Multilingual IVR: 5 Big Ways to Get It Exactly WRONG

For companies that serve customers globally,  the challenge of communicating in broad range of languages presents unique challenges, Many times, a multilingual IVR (Interactive Voice Response) system is needed to route callers to the right department.  Deploying such a system with professionally recorded voice prompts can propel your business forward in a brand-affirming, culturally-nuance away – or repel it in the wrong direction.

If you want to learn how to create your multilingual IVR script and recording exactly the WRONG way so that you can get it exactly RIGHT, read on.

1. Not knowing if your organization and / or product names should be spoken in the native language

Many organizations have branding standards that dictate company names, and all, or selected product names, should be spoken in English. Others may prefer to have these some of these phrases spoken in the caller’s native languages.   Some want it spoken in English, but with a native accent.  Some names have different pronunciations in different countries.   The consequences of getting it wrong can be embarrassingly huge and will compromise the caller’s perception of your brand.  

You’re not just building brand awareness – you are building a relationship of trust and respect.  Do your homework.  Even in the United States, there are nuances regarding regional and local pronunciations.  For example, one of our customers, who moved to our area from the western part of the country, pronounced the town name of Peabody just like it is spelled: Pea-Body.  But that isn’t the way it is pronounced by locals.  We say “Pea-bu-dee.”  This scenario applies across the world.  That’s why it’s vital to know both the business end AND the specific  language translation rules that apply.

2. Not choosing a voice talent with a country-neutral accent in your Multilingual IVR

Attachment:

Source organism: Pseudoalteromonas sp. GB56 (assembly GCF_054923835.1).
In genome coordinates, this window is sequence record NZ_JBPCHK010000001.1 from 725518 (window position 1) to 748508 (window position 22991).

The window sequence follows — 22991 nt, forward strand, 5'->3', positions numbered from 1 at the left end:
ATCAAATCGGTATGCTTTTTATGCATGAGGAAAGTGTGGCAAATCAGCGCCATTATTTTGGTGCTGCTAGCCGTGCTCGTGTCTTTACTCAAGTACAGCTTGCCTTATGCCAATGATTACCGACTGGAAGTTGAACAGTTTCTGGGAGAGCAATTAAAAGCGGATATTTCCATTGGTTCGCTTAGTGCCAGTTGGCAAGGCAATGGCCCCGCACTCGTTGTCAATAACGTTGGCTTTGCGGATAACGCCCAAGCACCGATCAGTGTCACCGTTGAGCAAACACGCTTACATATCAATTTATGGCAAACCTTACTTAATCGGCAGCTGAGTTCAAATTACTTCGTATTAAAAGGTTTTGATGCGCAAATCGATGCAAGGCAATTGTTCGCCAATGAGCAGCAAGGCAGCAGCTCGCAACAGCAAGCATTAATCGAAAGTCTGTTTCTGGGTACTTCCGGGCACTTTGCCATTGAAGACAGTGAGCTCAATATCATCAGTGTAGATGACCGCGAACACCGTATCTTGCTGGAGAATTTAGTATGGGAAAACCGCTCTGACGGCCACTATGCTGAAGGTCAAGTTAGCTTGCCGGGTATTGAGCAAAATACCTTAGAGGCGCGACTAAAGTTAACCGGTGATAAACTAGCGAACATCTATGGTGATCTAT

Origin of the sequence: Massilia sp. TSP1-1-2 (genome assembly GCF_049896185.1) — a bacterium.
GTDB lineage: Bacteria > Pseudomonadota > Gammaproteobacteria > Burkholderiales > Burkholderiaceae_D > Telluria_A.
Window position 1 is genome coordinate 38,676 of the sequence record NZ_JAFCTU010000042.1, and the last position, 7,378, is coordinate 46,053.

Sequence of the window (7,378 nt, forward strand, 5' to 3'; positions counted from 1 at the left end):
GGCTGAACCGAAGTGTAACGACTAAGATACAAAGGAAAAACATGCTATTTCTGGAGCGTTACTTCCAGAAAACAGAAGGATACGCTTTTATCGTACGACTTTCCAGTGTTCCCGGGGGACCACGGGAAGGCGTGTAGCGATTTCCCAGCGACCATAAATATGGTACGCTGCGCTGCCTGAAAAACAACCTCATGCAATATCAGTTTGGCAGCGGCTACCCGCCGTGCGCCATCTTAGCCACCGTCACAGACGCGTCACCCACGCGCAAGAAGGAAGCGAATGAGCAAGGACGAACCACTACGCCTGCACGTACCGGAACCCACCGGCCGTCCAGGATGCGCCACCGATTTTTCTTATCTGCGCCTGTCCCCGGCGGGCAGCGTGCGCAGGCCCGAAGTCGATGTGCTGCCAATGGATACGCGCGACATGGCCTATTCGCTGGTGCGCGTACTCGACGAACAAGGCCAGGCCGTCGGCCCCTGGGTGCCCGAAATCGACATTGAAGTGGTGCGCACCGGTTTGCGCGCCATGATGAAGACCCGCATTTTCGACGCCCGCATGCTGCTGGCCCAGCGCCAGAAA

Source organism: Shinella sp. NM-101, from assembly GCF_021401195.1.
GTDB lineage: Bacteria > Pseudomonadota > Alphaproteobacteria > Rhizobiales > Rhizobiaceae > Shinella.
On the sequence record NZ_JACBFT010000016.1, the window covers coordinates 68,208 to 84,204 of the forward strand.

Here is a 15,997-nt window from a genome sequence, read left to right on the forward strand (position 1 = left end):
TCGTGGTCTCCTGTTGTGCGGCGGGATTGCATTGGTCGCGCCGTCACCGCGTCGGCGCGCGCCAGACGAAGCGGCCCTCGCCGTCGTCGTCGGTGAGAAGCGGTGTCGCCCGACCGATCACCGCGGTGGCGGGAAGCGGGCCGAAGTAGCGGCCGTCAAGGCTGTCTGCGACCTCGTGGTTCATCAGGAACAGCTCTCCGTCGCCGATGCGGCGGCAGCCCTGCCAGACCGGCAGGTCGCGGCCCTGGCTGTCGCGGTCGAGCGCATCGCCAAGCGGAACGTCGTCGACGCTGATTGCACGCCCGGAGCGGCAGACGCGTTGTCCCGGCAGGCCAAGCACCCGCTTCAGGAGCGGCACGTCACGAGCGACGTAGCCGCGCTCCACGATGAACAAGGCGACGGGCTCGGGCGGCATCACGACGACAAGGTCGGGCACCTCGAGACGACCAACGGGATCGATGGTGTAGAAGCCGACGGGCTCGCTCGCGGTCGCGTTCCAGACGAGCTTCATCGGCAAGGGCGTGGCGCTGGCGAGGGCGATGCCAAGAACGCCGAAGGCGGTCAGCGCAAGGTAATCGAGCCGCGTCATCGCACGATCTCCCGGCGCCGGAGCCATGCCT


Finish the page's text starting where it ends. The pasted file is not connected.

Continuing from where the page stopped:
The United States isn’t the only place with regional accents.  You don’t have to have ever traveled to England, for example, to know that there are dialects specific to different regions of the country. A native Londoner sounds much different than someone from South Wales. One common complaint we hear is that the client wanted – but didn’t specify –  a more formal, “sophisticated” accent, and ended up with “someone from the country”.  Make sure to ask if a given voice talent speaks in a neutral manner.  Find out where they’re from.  Some languages span countries. For example, a voice talent from the Ukraine might speak fluent Russian, but their Ukrainian accent is problematic. The same applies to German speakers in Austria, and Mandarin speakers in Taiwan.  Latin American Spanish may sound differently when spoken by a voice talent from Chile versus a voice talent from Columbia.  

We will say it again.  Do your homework.  Don’t assume you know what is going to work in any one country until you ask someone who really does know.  During the creation process of your multilingual IVR system, ask about being able to listen to voice recordings of the profession talent.  This eliminates the need to cross your fingers and hope it’s right.

3. Not using native speakers